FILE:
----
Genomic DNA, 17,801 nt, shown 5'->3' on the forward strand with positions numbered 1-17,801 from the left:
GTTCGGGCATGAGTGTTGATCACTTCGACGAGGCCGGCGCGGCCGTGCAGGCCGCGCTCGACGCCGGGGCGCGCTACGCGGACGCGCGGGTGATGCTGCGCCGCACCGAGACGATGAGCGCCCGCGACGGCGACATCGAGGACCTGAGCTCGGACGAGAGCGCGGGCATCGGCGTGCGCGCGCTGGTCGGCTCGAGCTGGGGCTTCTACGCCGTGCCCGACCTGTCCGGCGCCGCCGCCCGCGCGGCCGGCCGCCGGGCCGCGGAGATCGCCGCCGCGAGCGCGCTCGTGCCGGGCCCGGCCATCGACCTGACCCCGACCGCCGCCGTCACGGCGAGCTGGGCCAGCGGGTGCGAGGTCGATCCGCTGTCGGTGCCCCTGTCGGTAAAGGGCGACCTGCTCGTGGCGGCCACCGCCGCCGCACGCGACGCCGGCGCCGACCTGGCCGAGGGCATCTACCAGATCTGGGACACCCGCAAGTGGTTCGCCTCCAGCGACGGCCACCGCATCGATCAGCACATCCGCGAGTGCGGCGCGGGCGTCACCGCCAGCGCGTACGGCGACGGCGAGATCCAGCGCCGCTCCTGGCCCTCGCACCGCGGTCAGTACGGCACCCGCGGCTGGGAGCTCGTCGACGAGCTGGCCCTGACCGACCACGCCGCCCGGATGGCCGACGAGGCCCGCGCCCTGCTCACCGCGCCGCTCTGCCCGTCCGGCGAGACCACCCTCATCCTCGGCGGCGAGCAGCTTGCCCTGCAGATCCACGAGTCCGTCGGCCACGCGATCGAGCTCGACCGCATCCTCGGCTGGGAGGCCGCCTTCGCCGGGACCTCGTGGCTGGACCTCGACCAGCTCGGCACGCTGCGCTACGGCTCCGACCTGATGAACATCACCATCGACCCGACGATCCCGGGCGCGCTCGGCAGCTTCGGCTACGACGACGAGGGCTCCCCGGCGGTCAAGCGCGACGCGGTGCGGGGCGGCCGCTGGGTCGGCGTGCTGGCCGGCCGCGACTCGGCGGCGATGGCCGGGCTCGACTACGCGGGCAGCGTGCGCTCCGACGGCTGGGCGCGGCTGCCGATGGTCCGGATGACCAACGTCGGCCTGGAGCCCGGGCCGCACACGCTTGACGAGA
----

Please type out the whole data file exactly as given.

Genomic DNA, 17,801 nt, shown 5'->3' on the forward strand with positions numbered 1-17,801 from the left:
GTTCGGGCATGAGTGTTGATCACTTCGACGAGGCCGGCGCGGCCGTGCAGGCCGCGCTCGACGCCGGGGCGCGCTACGCGGACGCGCGGGTGATGCTGCGCCGCACCGAGACGATGAGCGCCCGCGACGGCGACATCGAGGACCTGAGCTCGGACGAGAGCGCGGGCATCGGCGTGCGCGCGCTGGTCGGCTCGAGCTGGGGCTTCTACGCCGTGCCCGACCTGTCCGGCGCCGCCGCCCGCGCGGCCGGCCGCCGGGCCGCGGAGATCGCCGCCGCGAGCGCGCTCGTGCCGGGCCCGGCCATCGACCTGACCCCGACCGCCGCCGTCACGGCGAGCTGGGCCAGCGGGTGCGAGGTCGATCCGCTGTCGGTGCCCCTGTCGGTAAAGGGCGACCTGCTCGTGGCGGCCACCGCCGCCGCACGCGACGCCGGCGCCGACCTGGCCGAGGGCATCTACCAGATCTGGGACACCCGCAAGTGGTTCGCCTCCAGCGACGGCCACCGCATCGATCAGCACATCCGCGAGTGCGGCGCGGGCGTCACCGCCAGCGCGTACGGCGACGGCGAGATCCAGCGCCGCTCCTGGCCCTCGCACCGCGGTCAGTACGGCACCCGCGGCTGGGAGCTCGTCGACGAGCTGGCCCTGACCGACCACGCCGCCCGGATGGCCGACGAGGCCCGCGCCCTGCTCACCGCGCCGCTCTGCCCGTCCGGCGAGACCACCCTCATCCTCGGCGGCGAGCAGCTTGCCCTGCAGATCCACGAGTCCGTCGGCCACGCGATCGAGCTCGACCGCATCCTCGGCTGGGAGGCCGCCTTCGCCGGGACCTCGTGGCTGGACCTCGACCAGCTCGGCACGCTGCGCTACGGCTCCGACCTGATGAACATCACCATCGACCCGACGATCCCGGGCGCGCTCGGCAGCTTCGGCTACGACGACGAGGGCTCCCCGGCGGTCAAGCGCGACGCGGTGCGGGGCGGCCGCTGGGTCGGCGTGCTGGCCGGCCGCGACTCGGCGGCGATGGCCGGGCTCGACTACGCGGGCAGCGTGCGCTCCGACGGCTGGGCGCGGCTGCCGATGGTCCGGATGACCAACGTCGGCCTGGAGCCCGGGCCGCACACGCTTGACGAGA